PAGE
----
This one was the kiss of death for me, the one that sent me on Facebook sabbatical. A big political event is in process and suddenly everyone’s on the bandwagon, choosing sides. Starting ridiculous arguments with all who oppose. The sad and obvious fact is that most of the people who use Facebook to prop up their soapboxes have no freaking clue about what it means to be in the middle of any of those causes. They aren’t black. They’ve never fought in a war. They aren’t gay. They don’t have school-aged children. They have never so much as looked in the direction of a classic novel or pondered a work of art.
This is not to say that there aren’t honest people out there trying to propel worthy causes on through social media. But what’s absolutely sickening is the way people jump behind big controversial causes in order to gain popularity, (and fake popularity at that.) The little profile pictures we see- they aren’t real people. Just representations.
We are REAL. Lets stop feigning persuasive power in tiny comment boxes and actually get out and support the things we believe in.
6- Unwanted Advice
We’ve all been here. Try to be honest, throw something real out into cyberspace and post that you couldn’t sleep or that you yelled at your kids. Suddenly everyone’s an expert how you should have handled it. Suddenly everyone knows better or has something to compare it to. Again, the thought you typed out is only a tiny sliver of the real situation, something no-one but you can possibly understand in whole. You might even think you want advice- but you can be sure as the sun if you ask for it on Facebook you’re going to get some you didn’t.
This works in reverse too. Probably, our hearts are in the right place and we want to help. We offer our friends suggestions of what we’d have done. Post links of potential solutions. But this is a prime example of how our uber-connectedness has actually made us less in tune with one another.
What ever happened to the old-school picking up the phone for a one-on-one conversation? What about meeting for tea or coffee and a quiet chat? Those things seem to never occur to us anymore. We offer up all kinds of advice without actually needing to know how the person- the real one behind the profile picture- is actually feeling.
Hands down, the biggest reason we need to start cutting out Facebook time. Like it or not, we are becoming some slightly-more-quirky version of The Matrix. Living counterfeit lives through a technological platform.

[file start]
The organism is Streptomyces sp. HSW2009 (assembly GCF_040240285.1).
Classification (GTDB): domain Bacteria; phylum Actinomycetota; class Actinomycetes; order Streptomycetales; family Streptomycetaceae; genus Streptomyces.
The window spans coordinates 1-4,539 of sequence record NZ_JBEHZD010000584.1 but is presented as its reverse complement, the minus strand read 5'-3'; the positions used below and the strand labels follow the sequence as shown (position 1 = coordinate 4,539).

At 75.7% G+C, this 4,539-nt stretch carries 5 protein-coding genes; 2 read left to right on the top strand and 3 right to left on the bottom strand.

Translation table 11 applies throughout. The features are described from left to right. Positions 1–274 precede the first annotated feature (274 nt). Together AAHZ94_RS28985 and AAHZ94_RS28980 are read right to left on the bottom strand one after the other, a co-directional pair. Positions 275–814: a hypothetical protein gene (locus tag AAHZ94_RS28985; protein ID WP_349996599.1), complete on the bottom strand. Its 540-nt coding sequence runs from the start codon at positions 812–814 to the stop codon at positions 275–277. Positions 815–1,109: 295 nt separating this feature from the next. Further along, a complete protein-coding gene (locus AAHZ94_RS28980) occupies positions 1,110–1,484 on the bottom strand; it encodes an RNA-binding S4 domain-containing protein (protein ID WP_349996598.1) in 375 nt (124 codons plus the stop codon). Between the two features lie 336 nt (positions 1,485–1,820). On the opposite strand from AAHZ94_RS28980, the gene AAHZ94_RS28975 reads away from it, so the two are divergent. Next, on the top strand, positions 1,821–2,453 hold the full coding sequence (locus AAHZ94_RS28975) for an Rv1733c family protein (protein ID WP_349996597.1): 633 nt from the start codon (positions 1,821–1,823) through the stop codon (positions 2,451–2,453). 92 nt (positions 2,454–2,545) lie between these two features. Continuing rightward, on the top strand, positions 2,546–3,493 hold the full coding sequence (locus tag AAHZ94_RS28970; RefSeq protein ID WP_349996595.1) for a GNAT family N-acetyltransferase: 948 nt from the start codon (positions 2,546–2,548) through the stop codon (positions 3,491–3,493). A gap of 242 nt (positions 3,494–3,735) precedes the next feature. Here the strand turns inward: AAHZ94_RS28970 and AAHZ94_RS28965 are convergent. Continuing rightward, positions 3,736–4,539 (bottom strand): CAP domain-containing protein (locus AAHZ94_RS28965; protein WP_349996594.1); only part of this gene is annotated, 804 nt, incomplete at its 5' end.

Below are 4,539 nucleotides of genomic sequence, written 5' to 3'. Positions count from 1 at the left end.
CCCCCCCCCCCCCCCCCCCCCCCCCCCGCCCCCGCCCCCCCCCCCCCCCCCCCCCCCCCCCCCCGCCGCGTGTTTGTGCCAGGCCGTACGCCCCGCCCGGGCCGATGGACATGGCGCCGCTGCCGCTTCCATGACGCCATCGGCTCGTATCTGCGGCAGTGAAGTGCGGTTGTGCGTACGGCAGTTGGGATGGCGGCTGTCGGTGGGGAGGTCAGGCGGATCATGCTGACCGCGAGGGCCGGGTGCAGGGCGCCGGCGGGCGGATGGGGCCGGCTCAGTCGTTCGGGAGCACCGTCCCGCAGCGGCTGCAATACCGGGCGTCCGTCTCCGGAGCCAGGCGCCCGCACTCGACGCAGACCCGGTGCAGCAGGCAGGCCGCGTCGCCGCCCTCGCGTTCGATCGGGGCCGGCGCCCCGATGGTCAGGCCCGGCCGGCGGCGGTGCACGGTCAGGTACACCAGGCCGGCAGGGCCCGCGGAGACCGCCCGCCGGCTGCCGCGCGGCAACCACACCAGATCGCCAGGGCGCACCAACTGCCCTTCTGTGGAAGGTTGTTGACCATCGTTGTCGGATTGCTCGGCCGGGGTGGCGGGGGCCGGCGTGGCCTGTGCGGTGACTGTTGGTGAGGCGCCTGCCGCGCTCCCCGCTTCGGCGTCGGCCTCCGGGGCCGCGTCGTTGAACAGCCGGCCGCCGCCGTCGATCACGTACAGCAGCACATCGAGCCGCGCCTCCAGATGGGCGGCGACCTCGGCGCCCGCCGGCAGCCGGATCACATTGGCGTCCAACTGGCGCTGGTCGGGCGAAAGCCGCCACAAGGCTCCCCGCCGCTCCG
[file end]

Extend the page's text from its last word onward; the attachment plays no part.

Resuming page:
Social media is slowly becoming a substitute for real relationships. Of all kinds. Period.
So why do we do all these things to ourselves? Because we are human. We need to feel. Something, anything, even if its arguing with people we barely know over a cause we could never understand or incessantly posting what we think and what we’re doing every two minutes.
But what about eye contact? Hearing your best friend’s voice on the phone or watching your neighbor’s new baby smile? The power behind actually touching another human being? We need this stuff to exist, and we’re slowly abandoning it to live feigned lives inside a digital realm.
So, does this mean I think everyone should stop reading right now and delete their Facebook accounts? That social media is the root of all evil? No, not by any means. Like all technology, social has its place and obviously its benefits.
No, but what I am saying is that we need to look at how communicating through social media is shaping us, our thoughts, our choices, our everyday lives. Like anything else that humans encounter, it needs to taken be in moderation. It’s like a vice–we need to put its power into perspective, and the only way to get perspective is to step away from time to time.
And while stepping away…why not go outside, breathe in some fresh air and smile at people passing on the street? Sit on the grass with a neighbor and have a heartfelt chat. Look, listen, feel.
For a little while, be you instead of a feigned representation of you.